The CANTOS trail demonstrated that canakinumab, an IL-1ß antibody, at a dose of 150mg every 3 months, reduces the rate of recurrent cardiovascular events in patients with previous MI and hsCRP ≥ 2mg/L. The current study evaluated the effects of canakinumab on rates of major cardiovascular events (MACE), cardiovascular mortality, and all-cause mortality according to on-treatment hsCRP concentrations. Patients on canakinumab who achieved hsCRP < 2mg/L had 25% reduction in MACE (HR=0.75; 95% CI: 0.66-0.85; p<0.0001) whereas there was no significant benefit for those who achieved hsCRP ≥ 2mg/L (HR=0.9; 95% CI: 0.79-1.02; p=0.11). Specifically, in patients achieving on-treatment hsCRP < 2mg/L, cardiovascular mortality (HR=0.69; 95% CI:0.56-0.85; p=0.0004) and all-cause mortality (HR=0.69; 95% CI:0.58-0.81; p<0.0001) were reduced by 31% whereas no significant reductions were observed in patients with hsCRP ≥ 2mg/L . The reductions in hsCRP concentration may thus serve as a biomarker for patients that are most likely to benefit from canakinumab therapy.

The prospect of treating the chronic vascular inflammation that leads to atheroma formation and the acute inflammation that leads to ACS/AMI is increasingly attractive and this is our first glimpse of that new therapeutic armoury.





Mitraclip: where are we now?

Outcome after percutaneous edge-to-edge mitral repair for functional and degenerative mitral regurgitation: a systematic review and meta-analysis

Chiarito et al.  Heart. 2018 Feb;104(4):306-312


The authors undertook a systematic review and meta-analysis to evaluate the differences in terms of safety and efficacy of percutaneous edge-to-edge mitral repair using MITRACLIP comparing patients with functional and degenerative mitral regurgitation (MR). The authors included 9 studies consisting of 2615 patients. At 1 year, there were no significant differences among groups in terms of patients with MR grade≤2 (58% vs. 54%; p=0.40). There was a lower rate of mitral valve re-intervention in patients with functional MR compared with degenerative MR (4% vs. 10%; p=0.04) with similar one-year mortality between groups at 16%. New York Heart Association class III/IV was greater in functional vs. degenerative groups (16% vs. 8%; p<0.01) and likewise re-hospitalisation for heart failure (23% vs. 14%; p=0.03). This meta-analysis suggests that percutaneous edge-to-edge repair is likely to be an efficacious and safe option in patients with both functional and degenerative MR. However large, randomised studies are needed to determine the clinical impact of Mitraclip procedures in the 2 mitral valve aetiologies/conditions.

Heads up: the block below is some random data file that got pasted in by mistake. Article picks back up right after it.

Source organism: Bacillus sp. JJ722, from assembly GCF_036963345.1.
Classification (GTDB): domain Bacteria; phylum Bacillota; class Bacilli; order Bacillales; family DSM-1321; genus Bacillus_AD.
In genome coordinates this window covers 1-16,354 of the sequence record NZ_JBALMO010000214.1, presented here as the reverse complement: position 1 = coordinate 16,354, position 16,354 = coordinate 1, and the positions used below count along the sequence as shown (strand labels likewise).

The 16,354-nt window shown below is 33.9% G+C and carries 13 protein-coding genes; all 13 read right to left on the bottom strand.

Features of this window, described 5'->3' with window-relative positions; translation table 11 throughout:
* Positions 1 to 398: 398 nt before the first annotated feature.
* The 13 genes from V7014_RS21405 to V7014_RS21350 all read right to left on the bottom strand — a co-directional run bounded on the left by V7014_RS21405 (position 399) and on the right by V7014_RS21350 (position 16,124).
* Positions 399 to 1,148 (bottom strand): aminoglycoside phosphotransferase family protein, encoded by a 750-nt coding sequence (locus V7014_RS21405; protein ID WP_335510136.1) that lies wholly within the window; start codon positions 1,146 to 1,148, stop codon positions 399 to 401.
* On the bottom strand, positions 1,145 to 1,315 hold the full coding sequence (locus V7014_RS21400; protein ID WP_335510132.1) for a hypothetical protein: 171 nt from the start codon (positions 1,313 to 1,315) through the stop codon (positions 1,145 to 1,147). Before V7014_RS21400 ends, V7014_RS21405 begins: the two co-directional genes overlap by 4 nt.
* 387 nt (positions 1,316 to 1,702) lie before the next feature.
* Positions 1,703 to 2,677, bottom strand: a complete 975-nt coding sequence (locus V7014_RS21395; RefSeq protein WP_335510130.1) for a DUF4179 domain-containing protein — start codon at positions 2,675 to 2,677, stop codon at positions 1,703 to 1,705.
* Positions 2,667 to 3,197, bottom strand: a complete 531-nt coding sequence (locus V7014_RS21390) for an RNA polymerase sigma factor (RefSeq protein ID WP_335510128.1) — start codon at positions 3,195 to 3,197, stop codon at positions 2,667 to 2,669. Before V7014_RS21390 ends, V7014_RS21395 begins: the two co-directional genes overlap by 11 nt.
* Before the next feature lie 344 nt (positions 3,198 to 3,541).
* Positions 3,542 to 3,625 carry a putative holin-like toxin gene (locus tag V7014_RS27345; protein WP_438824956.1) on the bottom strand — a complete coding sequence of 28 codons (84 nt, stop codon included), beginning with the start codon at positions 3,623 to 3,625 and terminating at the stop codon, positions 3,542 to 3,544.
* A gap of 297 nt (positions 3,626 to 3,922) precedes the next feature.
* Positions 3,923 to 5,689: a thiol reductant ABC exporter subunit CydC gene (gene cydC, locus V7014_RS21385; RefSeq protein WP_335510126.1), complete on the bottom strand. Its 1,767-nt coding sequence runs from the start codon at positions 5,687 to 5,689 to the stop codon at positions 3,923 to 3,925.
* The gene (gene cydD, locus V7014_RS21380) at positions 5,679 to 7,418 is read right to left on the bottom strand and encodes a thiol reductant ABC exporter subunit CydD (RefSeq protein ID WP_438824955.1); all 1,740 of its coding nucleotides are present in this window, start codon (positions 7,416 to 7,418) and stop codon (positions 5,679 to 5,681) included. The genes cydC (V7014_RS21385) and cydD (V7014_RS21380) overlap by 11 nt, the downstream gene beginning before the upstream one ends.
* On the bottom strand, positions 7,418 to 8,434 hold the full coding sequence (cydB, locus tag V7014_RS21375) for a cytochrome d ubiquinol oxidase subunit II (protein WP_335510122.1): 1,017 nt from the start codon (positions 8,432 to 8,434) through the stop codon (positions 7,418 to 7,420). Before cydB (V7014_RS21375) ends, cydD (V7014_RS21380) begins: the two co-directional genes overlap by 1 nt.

CTO: where are we now?

Predictors of successful chronic total occlusion percutaneous coronary interventions: a systematic review and meta-analysis

Wang et al.   Heart. 2018 Mar;104(6):517-524


This study evaluated the positive and negative predictors of technical and clinical success for PCI of chronic total occlusions (CTO). The authors conducted a systematic review and meta-analysis of studies published between 2000 and 2016 analysing rates of CTO PCI success with respect to demographic and angiographic characteristics. Clinical success was defined as technical success without major adverse cardiac events. 61 studies, totalling 69 886 patients, were included. History of MI, PCI, CABG, stroke/transient ischaemic attack and peripheral vascular disease were associated with reduced technical or clinical success. Angiographic parameters such as PCI on left anterior descending CTOs, multivessel disease, presence of bridging collaterals, moderate-to-severe calcification, >45 degree vessel bending, tortuous vessel, blunt stump and ostial lesions were associated with reduced technical and clinical success. Of these, novel predictors included prior PCI, prior stroke, peripheral vascular disease, presence of multivessel disease and bridging collaterals. These findings might help clinicians while discussing the success rate of CTO procedures with patients and also in patient selection.